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Displays Graphics United Kingdom Upgrades Technology

Nano-Pixels Hold Potential For Screens Far Denser Than Today's Best 129

Zothecula (1870348) writes "The Retina displays featured on Apple's iPhone 4 and 5 models pack a pixel density of 326 ppi, with individual pixels measuring 78 micrometers. That might seem plenty good enough given the average human eye is unable to differentiate between the individual pixels, but scientists in the UK have now developed technology that could lead to extremely high-resolution displays that put such pixel densities to shame."
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Nano-Pixels Hold Potential For Screens Far Denser Than Today's Best

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  • Re:What's the point? (Score:3, Interesting)

    by Anonymous Coward on Sunday July 13, 2014 @05:43AM (#47441607)

    Small point: If they keep making the pixels smaller, holographic displays could be possible.

  • Re:What's the point? (Score:5, Interesting)

    by fuzzyfuzzyfungus ( 1223518 ) on Sunday July 13, 2014 @06:04AM (#47441669) Journal
    Less exciting; but sufficiently dense pixels might also make subpixel defects less obnoxious, even if the actual resolution requirements are low enough that multiple physical pixels are driven as a single logical pixel to reduce computational costs or display link bandwidth. And more acceptable defects means fewer scrapped panels.
  • by Anonymous Coward on Sunday July 13, 2014 @08:17AM (#47442039)

    The human visual system is good for at most a resolution of around 1.2 arcminute per line pair. That's an outstanding eye, with outstanding conditions. Granted, looking at a light source like an iPhone screen is in general what I would call excellent conditions, except in the shadow detail areas. If they go OLED, even that will improve.

    But the bottom line is, do the math. It's pretty simple geometry. If you exceed what the human visual system can perceive, all you're doing is making marketing hype.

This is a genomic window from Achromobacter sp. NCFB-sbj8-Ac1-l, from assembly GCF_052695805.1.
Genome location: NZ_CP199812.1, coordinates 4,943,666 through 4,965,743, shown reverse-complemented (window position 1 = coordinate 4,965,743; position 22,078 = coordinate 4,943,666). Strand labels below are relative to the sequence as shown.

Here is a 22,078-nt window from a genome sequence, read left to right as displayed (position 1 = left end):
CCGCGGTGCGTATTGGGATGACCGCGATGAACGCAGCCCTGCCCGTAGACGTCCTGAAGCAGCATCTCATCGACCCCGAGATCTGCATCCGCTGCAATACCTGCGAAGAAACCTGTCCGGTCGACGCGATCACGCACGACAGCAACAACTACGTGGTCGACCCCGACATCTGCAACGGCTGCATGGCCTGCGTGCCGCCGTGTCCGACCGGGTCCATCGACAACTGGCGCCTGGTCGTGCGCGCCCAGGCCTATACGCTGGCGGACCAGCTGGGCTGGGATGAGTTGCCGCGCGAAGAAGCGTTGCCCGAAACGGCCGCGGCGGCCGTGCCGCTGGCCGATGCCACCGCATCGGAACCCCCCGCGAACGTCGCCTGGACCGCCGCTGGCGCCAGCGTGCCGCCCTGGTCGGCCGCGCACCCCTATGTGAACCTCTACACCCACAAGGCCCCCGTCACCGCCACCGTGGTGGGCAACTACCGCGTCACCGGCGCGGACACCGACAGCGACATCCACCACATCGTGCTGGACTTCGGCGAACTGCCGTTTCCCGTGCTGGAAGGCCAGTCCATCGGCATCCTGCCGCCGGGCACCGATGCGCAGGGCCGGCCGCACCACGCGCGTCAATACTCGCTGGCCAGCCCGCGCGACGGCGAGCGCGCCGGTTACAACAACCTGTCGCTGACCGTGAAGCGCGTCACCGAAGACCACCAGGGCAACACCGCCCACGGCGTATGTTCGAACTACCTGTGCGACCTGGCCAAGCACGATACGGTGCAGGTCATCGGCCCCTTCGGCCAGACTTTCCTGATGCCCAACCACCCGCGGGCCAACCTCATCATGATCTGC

Same thing applies to movie theaters -- where the hype is now 4k. Even Sony admits unless you are sitting in the first few rows of the theater, 4k is overkill and 2k is plenty. If you like the back row, a 4k projection won't give you any improvement over a 720p HDTV signal.

    I'm just sayin'... Do the math.

  • by jfengel ( 409917 ) on Sunday July 13, 2014 @12:44PM (#47443133) Homepage Journal

    One possibility would be improving the color range, even if the resolution isn't improved. Rather than cramming in three phosophors per pixel, perhaps we could have four, or more. There's a considerable chunk of color space not well represented by RGB color.

    I don't know how much of a difference it would make to TV viewers or gamers, but I know that artists would be grateful for a better color range. The conversion from RGB to CMYK is always a bit of a crapshoot; things that look great on your screen don't look as good when they come back from the printers, and there's a whole range of stuff it doesn't occur to you to try because you can't see it.

    I could even imagine that it might be handy for medical imaging and other applications where you want to cram as much information onto the screen as possible: more pixels may not improve things but more colors might. Though more pixels could achieve that as well: it would be nice to be able to zoom in by bringing your face closer to the screen without simply seeing bigger pixels. Head motion is kinaesthetically appealing: you can move in and out without losing your sense of overall place.

    Sharp already makes a four-pixel TV, with an added yellow (which is especially helpful in skin tones). I think it would be neat to be able to produce true indigo, violent, and cyan. If this lets you add more phosphors without costing resolution, it might not be a killer app, but it could be a desirable thing.

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